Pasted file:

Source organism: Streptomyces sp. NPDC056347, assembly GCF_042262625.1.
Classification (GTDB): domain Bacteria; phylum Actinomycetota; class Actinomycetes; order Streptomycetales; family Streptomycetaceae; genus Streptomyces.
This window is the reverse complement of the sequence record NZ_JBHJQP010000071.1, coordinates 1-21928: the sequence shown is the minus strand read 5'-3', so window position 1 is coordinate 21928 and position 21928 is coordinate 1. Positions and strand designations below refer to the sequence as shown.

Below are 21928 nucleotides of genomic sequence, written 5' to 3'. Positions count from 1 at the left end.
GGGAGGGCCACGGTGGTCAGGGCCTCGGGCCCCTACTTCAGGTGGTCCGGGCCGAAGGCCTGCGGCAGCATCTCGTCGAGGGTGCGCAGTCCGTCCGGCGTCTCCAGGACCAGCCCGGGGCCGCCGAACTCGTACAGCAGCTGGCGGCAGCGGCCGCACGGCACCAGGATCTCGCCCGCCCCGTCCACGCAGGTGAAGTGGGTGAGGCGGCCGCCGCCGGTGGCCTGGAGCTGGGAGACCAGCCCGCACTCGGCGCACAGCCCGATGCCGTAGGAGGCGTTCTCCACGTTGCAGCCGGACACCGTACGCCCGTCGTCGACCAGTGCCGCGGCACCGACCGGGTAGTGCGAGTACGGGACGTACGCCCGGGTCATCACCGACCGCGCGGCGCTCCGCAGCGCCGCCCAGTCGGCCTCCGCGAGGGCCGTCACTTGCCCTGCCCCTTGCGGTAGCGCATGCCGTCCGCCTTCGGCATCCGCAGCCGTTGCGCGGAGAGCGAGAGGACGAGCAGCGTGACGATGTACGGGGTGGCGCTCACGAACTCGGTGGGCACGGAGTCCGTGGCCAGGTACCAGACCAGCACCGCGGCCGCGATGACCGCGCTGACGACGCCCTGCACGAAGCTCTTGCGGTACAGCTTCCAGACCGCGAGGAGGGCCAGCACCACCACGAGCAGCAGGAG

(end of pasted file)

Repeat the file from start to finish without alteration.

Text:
Source organism: Streptomyces sp. NPDC056347, assembly GCF_042262625.1.
Classification (GTDB): domain Bacteria; phylum Actinomycetota; class Actinomycetes; order Streptomycetales; family Streptomycetaceae; genus Streptomyces.
This window is the reverse complement of the sequence record NZ_JBHJQP010000071.1, coordinates 1-21928: the sequence shown is the minus strand read 5'-3', so window position 1 is coordinate 21928 and position 21928 is coordinate 1. Positions and strand designations below refer to the sequence as shown.

Below are 21928 nucleotides of genomic sequence, written 5' to 3'. Positions count from 1 at the left end.
GGGAGGGCCACGGTGGTCAGGGCCTCGGGCCCCTACTTCAGGTGGTCCGGGCCGAAGGCCTGCGGCAGCATCTCGTCGAGGGTGCGCAGTCCGTCCGGCGTCTCCAGGACCAGCCCGGGGCCGCCGAACTCGTACAGCAGCTGGCGGCAGCGGCCGCACGGCACCAGGATCTCGCCCGCCCCGTCCACGCAGGTGAAGTGGGTGAGGCGGCCGCCGCCGGTGGCCTGGAGCTGGGAGACCAGCCCGCACTCGGCGCACAGCCCGATGCCGTAGGAGGCGTTCTCCACGTTGCAGCCGGACACCGTACGCCCGTCGTCGACCAGTGCCGCGGCACCGACCGGGTAGTGCGAGTACGGGACGTACGCCCGGGTCATCACCGACCGCGCGGCGCTCCGCAGCGCCGCCCAGTCGGCCTCCGCGAGGGCCGTCACTTGCCCTGCCCCTTGCGGTAGCGCATGCCGTCCGCCTTCGGCATCCGCAGCCGTTGCGCGGAGAGCGAGAGGACGAGCAGCGTGACGATGTACGGGGTGGCGCTCACGAACTCGGTGGGCACGGAGTCCGTGGCCAGGTACCAGACCAGCACCGCGGCCGCGATGACCGCGCTGACGACGCCCTGCACGAAGCTCTTGCGGTACAGCTTCCAGACCGCGAGGAGGGCCAGCACCACCACGAGCAGCAGGAG